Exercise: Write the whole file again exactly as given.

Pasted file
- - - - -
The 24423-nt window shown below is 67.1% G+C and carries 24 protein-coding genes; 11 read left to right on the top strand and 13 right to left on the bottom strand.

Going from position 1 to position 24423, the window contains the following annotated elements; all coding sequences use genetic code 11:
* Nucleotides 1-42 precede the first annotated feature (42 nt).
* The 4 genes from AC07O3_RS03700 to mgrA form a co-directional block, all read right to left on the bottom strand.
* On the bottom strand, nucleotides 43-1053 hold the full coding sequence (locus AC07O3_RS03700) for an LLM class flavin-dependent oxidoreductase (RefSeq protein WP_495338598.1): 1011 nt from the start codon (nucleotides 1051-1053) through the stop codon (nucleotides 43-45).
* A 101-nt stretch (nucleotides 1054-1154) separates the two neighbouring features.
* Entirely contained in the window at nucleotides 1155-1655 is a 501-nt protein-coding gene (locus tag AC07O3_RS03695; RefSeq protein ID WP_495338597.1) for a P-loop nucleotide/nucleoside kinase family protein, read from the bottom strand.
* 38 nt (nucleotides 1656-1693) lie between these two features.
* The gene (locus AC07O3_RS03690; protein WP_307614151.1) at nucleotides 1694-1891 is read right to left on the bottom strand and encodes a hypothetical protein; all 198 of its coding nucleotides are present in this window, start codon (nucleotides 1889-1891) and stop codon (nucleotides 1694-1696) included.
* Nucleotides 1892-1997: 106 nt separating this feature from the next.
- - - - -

The 24423-nt window shown below is 67.1% G+C and carries 24 protein-coding genes; 11 read left to right on the top strand and 13 right to left on the bottom strand.

Going from position 1 to position 24423, the window contains the following annotated elements; all coding sequences use genetic code 11:
* Nucleotides 1-42 precede the first annotated feature (42 nt).
* The 4 genes from AC07O3_RS03700 to mgrA form a co-directional block, all read right to left on the bottom strand.
* On the bottom strand, nucleotides 43-1053 hold the full coding sequence (locus AC07O3_RS03700) for an LLM class flavin-dependent oxidoreductase (RefSeq protein WP_495338598.1): 1011 nt from the start codon (nucleotides 1051-1053) through the stop codon (nucleotides 43-45).
* A 101-nt stretch (nucleotides 1054-1154) separates the two neighbouring features.
* Entirely contained in the window at nucleotides 1155-1655 is a 501-nt protein-coding gene (locus tag AC07O3_RS03695; RefSeq protein ID WP_495338597.1) for a P-loop nucleotide/nucleoside kinase family protein, read from the bottom strand.
* 38 nt (nucleotides 1656-1693) lie between these two features.
* The gene (locus AC07O3_RS03690; protein WP_307614151.1) at nucleotides 1694-1891 is read right to left on the bottom strand and encodes a hypothetical protein; all 198 of its coding nucleotides are present in this window, start codon (nucleotides 1889-1891) and stop codon (nucleotides 1694-1696) included.
* Nucleotides 1892-1997: 106 nt separating this feature from the next.